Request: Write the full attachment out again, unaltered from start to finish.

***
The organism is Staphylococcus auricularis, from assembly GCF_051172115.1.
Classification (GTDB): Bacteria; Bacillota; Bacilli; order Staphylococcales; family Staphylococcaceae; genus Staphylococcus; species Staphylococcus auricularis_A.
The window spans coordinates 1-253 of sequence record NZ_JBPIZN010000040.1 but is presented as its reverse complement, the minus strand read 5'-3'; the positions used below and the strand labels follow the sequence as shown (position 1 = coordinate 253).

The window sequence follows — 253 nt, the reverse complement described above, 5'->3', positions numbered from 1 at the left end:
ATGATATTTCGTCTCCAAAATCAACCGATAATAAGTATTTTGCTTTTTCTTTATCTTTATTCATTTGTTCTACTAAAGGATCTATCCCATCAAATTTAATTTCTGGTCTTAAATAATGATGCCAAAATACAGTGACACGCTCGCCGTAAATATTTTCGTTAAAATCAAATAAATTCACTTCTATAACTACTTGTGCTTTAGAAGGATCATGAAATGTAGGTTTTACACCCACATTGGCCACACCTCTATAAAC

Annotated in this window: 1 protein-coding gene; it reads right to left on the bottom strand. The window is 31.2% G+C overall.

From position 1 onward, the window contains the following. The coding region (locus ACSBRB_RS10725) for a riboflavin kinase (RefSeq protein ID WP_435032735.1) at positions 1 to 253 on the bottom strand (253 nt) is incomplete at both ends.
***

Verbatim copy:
The organism is Staphylococcus auricularis, from assembly GCF_051172115.1.
Classification (GTDB): Bacteria; Bacillota; Bacilli; order Staphylococcales; family Staphylococcaceae; genus Staphylococcus; species Staphylococcus auricularis_A.
The window spans coordinates 1-253 of sequence record NZ_JBPIZN010000040.1 but is presented as its reverse complement, the minus strand read 5'-3'; the positions used below and the strand labels follow the sequence as shown (position 1 = coordinate 253).

The window sequence follows — 253 nt, the reverse complement described above, 5'->3', positions numbered from 1 at the left end:
ATGATATTTCGTCTCCAAAATCAACCGATAATAAGTATTTTGCTTTTTCTTTATCTTTATTCATTTGTTCTACTAAAGGATCTATCCCATCAAATTTAATTTCTGGTCTTAAATAATGATGCCAAAATACAGTGACACGCTCGCCGTAAATATTTTCGTTAAAATCAAATAAATTCACTTCTATAACTACTTGTGCTTTAGAAGGATCATGAAATGTAGGTTTTACACCCACATTGGCCACACCTCTATAAAC

Annotated in this window: 1 protein-coding gene; it reads right to left on the bottom strand. The window is 31.2% G+C overall.

From position 1 onward, the window contains the following. The coding region (locus ACSBRB_RS10725) for a riboflavin kinase (RefSeq protein ID WP_435032735.1) at positions 1 to 253 on the bottom strand (253 nt) is incomplete at both ends.